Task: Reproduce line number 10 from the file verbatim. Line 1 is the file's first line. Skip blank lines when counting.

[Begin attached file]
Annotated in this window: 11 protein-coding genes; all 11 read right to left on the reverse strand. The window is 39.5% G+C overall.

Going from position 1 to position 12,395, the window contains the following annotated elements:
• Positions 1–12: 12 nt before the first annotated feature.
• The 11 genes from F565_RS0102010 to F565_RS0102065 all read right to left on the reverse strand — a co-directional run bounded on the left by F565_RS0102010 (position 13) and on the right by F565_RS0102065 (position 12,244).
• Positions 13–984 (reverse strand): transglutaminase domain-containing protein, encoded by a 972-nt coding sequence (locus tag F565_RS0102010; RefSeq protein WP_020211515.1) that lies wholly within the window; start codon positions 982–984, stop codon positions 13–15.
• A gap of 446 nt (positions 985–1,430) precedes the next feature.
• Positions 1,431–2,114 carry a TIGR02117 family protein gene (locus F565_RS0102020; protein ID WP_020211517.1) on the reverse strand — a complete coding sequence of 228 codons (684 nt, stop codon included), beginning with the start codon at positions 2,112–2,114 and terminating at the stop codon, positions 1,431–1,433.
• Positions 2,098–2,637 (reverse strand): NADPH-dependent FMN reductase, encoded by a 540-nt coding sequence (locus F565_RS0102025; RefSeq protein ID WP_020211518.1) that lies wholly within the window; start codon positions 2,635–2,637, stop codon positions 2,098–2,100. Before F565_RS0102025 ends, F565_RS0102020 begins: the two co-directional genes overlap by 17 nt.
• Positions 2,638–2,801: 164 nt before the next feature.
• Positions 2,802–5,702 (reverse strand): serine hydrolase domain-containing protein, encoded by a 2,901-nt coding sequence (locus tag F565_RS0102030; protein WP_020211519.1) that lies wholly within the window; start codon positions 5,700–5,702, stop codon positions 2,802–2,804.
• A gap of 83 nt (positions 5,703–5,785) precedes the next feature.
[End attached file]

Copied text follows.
• Positions 2,802–5,702 (reverse strand): serine hydrolase domain-containing protein, encoded by a 2,901-nt coding sequence (locus tag F565_RS0102030; protein WP_020211519.1) that lies wholly within the window; start codon positions 5,700–5,702, stop codon positions 2,802–2,804.